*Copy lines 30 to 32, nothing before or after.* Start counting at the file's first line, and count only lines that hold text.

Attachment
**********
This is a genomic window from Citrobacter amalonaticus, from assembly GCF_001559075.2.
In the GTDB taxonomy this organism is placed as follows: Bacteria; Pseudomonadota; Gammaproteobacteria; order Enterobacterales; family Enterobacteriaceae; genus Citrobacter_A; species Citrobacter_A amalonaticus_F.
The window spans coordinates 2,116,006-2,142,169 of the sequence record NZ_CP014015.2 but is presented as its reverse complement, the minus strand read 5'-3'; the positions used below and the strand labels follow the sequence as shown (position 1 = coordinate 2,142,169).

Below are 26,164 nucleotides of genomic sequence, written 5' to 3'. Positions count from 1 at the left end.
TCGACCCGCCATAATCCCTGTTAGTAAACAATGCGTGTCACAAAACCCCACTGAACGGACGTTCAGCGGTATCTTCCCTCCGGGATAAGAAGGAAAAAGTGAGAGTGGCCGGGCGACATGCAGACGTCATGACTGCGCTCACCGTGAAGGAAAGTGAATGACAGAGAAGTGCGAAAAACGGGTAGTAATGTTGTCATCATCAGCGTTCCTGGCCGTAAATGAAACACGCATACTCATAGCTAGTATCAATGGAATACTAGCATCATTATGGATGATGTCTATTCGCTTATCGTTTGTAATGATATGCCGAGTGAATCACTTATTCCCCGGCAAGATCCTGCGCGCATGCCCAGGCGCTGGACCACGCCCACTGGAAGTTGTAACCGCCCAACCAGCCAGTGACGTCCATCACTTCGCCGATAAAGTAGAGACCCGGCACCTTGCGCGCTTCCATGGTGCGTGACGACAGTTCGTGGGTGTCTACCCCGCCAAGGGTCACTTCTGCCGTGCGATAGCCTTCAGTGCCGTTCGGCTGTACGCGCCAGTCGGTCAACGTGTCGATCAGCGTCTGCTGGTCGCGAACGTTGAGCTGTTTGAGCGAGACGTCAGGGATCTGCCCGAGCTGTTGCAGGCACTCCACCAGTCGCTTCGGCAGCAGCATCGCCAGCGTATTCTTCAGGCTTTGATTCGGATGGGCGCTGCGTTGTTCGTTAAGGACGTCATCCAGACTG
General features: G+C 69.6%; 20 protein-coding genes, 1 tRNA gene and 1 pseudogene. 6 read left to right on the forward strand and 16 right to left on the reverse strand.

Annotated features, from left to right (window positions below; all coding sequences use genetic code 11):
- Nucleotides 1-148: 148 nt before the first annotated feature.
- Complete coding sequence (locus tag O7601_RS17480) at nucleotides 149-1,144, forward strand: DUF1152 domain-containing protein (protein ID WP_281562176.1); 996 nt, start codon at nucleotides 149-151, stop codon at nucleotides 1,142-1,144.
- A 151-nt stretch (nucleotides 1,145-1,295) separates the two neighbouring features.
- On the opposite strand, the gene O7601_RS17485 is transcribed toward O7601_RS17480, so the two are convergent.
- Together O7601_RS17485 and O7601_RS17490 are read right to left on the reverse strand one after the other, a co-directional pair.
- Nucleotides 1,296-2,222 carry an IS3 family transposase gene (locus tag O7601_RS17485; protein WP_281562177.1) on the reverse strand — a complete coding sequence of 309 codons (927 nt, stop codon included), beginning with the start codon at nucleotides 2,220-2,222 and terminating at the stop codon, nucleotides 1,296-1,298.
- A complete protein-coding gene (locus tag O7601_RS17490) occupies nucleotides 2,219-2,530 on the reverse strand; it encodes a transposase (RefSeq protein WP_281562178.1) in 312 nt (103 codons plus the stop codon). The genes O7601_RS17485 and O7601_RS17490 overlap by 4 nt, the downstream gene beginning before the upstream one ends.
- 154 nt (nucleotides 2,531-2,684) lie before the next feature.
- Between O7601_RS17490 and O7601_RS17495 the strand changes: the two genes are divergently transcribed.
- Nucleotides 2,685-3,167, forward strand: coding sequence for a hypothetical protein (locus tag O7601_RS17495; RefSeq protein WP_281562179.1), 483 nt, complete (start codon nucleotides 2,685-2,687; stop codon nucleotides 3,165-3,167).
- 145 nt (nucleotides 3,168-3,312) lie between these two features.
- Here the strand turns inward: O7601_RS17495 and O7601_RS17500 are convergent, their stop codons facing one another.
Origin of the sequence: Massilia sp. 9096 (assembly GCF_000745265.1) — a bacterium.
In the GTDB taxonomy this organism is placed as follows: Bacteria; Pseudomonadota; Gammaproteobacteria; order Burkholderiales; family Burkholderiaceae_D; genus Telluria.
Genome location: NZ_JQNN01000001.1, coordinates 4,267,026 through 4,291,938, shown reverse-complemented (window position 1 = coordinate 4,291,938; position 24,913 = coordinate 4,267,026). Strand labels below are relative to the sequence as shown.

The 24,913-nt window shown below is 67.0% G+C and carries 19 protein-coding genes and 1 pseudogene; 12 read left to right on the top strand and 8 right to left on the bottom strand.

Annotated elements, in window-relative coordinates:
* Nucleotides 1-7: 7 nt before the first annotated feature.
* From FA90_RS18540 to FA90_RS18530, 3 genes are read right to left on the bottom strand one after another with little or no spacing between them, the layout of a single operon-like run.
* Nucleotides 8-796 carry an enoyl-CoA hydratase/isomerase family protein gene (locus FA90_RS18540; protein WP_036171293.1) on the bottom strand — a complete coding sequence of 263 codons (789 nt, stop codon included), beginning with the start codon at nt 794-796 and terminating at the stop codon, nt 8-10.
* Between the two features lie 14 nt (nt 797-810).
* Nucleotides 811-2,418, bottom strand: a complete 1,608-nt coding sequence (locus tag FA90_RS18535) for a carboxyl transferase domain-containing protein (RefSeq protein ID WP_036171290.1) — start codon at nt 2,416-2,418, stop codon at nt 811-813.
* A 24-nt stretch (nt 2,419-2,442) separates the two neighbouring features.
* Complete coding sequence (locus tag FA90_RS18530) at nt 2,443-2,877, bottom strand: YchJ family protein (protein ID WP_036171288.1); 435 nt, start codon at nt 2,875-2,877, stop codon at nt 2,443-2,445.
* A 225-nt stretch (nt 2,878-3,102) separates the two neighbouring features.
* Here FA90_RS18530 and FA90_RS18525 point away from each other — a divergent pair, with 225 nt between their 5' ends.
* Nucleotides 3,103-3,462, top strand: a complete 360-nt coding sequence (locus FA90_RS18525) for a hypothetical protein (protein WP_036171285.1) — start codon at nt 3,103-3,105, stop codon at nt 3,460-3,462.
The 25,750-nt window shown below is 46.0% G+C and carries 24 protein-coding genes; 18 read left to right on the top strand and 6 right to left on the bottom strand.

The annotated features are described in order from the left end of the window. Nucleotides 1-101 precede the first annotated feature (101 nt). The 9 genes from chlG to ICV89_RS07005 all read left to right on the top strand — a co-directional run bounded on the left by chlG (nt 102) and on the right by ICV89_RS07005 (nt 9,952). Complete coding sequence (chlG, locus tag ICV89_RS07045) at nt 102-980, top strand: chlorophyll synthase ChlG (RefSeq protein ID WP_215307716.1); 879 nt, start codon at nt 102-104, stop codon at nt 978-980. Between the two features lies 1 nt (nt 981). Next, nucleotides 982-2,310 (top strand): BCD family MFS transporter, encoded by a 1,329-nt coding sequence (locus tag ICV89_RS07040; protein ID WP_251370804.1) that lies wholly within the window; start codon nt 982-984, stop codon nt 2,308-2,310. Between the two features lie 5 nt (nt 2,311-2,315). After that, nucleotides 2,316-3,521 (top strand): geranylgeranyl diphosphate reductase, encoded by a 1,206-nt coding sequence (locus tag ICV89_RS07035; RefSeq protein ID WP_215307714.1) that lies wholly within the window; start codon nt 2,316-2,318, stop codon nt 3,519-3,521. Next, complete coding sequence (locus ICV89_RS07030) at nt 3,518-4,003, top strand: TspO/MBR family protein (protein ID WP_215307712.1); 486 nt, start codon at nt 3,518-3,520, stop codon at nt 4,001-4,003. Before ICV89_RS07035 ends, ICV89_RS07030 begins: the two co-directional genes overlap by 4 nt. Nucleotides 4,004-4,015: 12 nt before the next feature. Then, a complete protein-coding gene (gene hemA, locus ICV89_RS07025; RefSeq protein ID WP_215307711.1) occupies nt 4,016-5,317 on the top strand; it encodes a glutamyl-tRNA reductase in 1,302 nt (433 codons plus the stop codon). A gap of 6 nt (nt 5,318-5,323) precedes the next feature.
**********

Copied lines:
* A 24-nt stretch (nt 2,419-2,442) separates the two neighbouring features.
* Complete coding sequence (locus tag FA90_RS18530) at nt 2,443-2,877, bottom strand: YchJ family protein (protein ID WP_036171288.1); 435 nt, start codon at nt 2,875-2,877, stop codon at nt 2,443-2,445.
* A 225-nt stretch (nt 2,878-3,102) separates the two neighbouring features.